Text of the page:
This one-take wonder isn't likely to be remembered for anything other than being one long take.
Much like the heist at the centre of the film, Victoria is a bit of a risky, high-wire act in and of itself. The film premiered at the Berlin Film Festival earlier this year, where its audacious gimmick earned the film’s cinematographer an award: the entire 140-minute film plays out in one take, with no cuts or digital trickery involved. This inevitably lumps Victoria into a group of recent films that utilize digital filmmaking to push duration and shot length to new extremes (one of the first examples of this, and probably the most notable one, was Alexander Sokurov’s Russian Ark). But once again, like with Birdman and this year’s The Tribe, the praise lavished upon director Sebastian Schipper is less about the quality of his film than the quantity of work put into it. As a piece of stunt directing, Victoria is easy to admire; as a film it’s an overlong drag, with its one take gimmick serving as a distraction from its inept story.
Opening on the titular character (Laia Costa) partying it up in a nightclub, she eventually leaves to go open up the café she works at. On her way, she bumps into Sonne (Frederick Lau) and his three friends, who drunkenly ask her to hang out with them after failing to steal a car in front of her. She (inexplicably) accepts their offer, and as they walk through the streets of Berlin, she tells Frederick about herself: She’s an immigrant from Spain, having just arrived in the city several weeks ago without any friends. For some reason, Schipper and co-writers Olivia Neergaard-Holm & Eike Frederik Schulz think that being an immigrant in a new city means losing one’s ability to think; after watching Sonne steal from a corner store, and then learning his hot-tempered friend Boxer (Franz Rogowski) just got out of jail, Victoria happily follows them to hang out on a rooftop for drinks. By this point, logic has all but vanished, and Victoria’s actions are more like transparent moves by the filmmakers to sustain a narrative than realistic bad choices of an actual human being.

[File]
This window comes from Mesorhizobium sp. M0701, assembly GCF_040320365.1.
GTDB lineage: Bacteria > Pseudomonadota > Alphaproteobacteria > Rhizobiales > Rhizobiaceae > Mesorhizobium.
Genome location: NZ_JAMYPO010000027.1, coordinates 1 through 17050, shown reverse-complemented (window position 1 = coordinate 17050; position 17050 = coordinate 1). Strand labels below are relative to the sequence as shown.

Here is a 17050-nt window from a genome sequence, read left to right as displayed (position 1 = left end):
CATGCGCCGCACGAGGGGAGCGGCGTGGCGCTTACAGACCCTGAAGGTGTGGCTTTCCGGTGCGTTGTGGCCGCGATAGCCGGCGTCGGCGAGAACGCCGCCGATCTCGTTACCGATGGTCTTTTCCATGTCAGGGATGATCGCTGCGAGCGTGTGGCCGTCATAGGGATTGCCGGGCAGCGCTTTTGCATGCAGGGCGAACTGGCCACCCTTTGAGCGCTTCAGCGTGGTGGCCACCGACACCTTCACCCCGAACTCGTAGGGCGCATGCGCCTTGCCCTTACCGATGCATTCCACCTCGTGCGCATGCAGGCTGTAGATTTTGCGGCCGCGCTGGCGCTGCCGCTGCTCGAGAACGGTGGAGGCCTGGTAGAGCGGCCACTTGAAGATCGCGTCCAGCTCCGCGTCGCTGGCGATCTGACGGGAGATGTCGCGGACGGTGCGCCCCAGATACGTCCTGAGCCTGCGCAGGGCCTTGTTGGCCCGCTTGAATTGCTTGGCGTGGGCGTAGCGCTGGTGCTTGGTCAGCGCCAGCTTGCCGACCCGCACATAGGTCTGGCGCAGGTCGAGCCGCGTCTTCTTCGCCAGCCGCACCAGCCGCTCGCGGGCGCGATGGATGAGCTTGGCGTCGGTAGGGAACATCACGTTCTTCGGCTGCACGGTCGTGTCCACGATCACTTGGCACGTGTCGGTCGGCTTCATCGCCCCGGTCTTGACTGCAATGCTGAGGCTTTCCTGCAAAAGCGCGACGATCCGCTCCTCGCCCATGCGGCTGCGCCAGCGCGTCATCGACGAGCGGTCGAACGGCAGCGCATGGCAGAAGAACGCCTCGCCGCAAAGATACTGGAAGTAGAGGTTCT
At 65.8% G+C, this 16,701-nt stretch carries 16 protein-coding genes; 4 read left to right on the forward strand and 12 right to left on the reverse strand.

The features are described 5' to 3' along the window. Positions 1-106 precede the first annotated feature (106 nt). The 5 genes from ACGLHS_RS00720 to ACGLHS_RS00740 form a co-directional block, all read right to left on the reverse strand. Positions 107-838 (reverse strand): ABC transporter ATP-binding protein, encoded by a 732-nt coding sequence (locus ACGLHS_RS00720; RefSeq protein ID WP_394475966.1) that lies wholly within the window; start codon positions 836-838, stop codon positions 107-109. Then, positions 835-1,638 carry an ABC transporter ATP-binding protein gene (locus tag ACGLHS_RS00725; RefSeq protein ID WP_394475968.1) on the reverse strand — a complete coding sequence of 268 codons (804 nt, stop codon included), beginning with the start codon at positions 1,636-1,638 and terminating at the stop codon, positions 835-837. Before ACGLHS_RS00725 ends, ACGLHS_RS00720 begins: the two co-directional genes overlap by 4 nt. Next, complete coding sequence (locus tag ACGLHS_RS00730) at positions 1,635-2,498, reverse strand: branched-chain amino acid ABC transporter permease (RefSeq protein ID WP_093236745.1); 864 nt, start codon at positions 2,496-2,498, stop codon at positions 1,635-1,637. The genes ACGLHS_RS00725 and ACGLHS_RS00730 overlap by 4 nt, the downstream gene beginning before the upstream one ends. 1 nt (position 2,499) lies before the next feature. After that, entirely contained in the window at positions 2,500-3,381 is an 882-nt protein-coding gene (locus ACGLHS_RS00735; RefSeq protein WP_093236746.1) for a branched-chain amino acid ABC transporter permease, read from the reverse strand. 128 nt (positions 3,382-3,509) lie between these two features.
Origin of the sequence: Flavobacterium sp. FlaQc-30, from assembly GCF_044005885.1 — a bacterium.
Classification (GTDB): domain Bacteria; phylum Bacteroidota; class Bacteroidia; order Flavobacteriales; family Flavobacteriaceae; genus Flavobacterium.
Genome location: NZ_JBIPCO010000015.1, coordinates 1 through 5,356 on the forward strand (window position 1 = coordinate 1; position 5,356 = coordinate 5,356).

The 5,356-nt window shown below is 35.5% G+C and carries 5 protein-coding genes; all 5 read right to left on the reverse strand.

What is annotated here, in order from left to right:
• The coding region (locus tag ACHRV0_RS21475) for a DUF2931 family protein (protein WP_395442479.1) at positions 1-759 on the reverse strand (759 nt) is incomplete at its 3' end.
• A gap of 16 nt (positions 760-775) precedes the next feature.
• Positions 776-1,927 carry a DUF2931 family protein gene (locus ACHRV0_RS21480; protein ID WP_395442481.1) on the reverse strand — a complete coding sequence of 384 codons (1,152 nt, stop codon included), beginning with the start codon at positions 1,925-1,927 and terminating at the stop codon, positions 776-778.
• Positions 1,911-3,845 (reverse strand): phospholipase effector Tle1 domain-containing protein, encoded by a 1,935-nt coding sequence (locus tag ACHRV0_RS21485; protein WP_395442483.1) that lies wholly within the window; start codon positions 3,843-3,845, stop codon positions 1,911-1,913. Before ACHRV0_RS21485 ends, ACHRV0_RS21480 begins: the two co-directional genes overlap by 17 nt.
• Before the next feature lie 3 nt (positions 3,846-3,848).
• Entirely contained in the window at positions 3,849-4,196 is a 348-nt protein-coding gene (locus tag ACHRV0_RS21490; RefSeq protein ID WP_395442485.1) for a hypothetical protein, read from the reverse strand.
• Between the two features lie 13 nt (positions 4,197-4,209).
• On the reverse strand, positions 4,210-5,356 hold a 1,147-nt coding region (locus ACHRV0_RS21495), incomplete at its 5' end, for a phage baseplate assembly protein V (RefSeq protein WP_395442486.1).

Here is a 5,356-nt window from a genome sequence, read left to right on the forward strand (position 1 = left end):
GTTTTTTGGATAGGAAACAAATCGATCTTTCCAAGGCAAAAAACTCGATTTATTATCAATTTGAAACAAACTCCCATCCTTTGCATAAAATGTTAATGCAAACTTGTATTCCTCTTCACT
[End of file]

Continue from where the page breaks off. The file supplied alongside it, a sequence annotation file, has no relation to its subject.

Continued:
The only excuse given for Victoria’s dismissal of the figurative danger signs flashing over these four men is her attraction to Sonne, which gets little development before Schipper drops it to get the real story going. After one of Sonne’s friends passes out from drinking too much, he asks Victoria to help drive him and his friends to some sort of meetup. She (once again, inexplicably) agrees to drive and winds up aiding in a bank robbery when a crime lord orders Boxer to steal a bunch of money to pay off his debts. And so these four idiots drive off, hoping to score some cash from their barely thought out scheme. Will their robbery turn out unsuccessful? Follow up: Does a bear shit in the woods?
There’s no denying that Victoria is one dumb movie, but its stupidity is far more tolerable than the likes of Birdman or The Tribe, which use their penchant for long takes to give themselves the appearance of being serious art. Victoria doesn’t really aspire to be anything more than a self-contained genre piece, and that makes its silliness both easy to swallow and easy to make fun of at the same time. Yes, these characters are so incompetent it’s easy to think they were home schooled by their own pets, but this makes it perversely enjoyable to watch their plans (rightfully) fall apart.
But maybe it’s a little unfair to pick apart the screenplay since little effort went into it (due to the nature of the production, dialogue had to be largely improvised—making the screenplay only a few pages). There should be a special mention for cinematographer Sturla Brandth Grøvlen, since he pulls off a superhuman feat (indeed, in the end credits his name gets acknowledged before anyone else’s). It’s easy to marvel at what he pulled off, but it also goes to show why the one-take gimmick is difficult to sustain. By unfolding in real time, the ability for elliptical editing goes away, meaning that a large chunk of Victoria is made up of interludes, with characters traveling from point A to point B. All the time spent walking to another location, or waiting around in one area for the next story beat to come along, exposes the weak structure and mechanics of the whole operation. Nils Frahm’s score provides some nice music during these “down” moments, but it’s hard to shake the feeling of being stuck in some sort of cinematic waiting room.
Still, as always, the technical fortitude on display from pulling off a successful feature-length take makes Victoria not without merit. And Laia Costa does a great job too, fighting off her poor characterization with a charisma that helps when she goes into full-on survival mode post-heist. Her presence certainly helps when Victoria seemingly doesn’t know what to do with itself. There’s something funny about the single take—a choice usually meant to make it easier to immerse oneself into a film—as it actually shows off the artifice of this film. Which isn’t surprising given how thinly drawn out Victoria feels. There’s little else appealing here aside from this singular gimmick, and once people stop being impressed by that, it’s not likely to stay memorable. One-take wonder indeed.
Originally published as part of our coverage for the 2015 Toronto International Film Festival.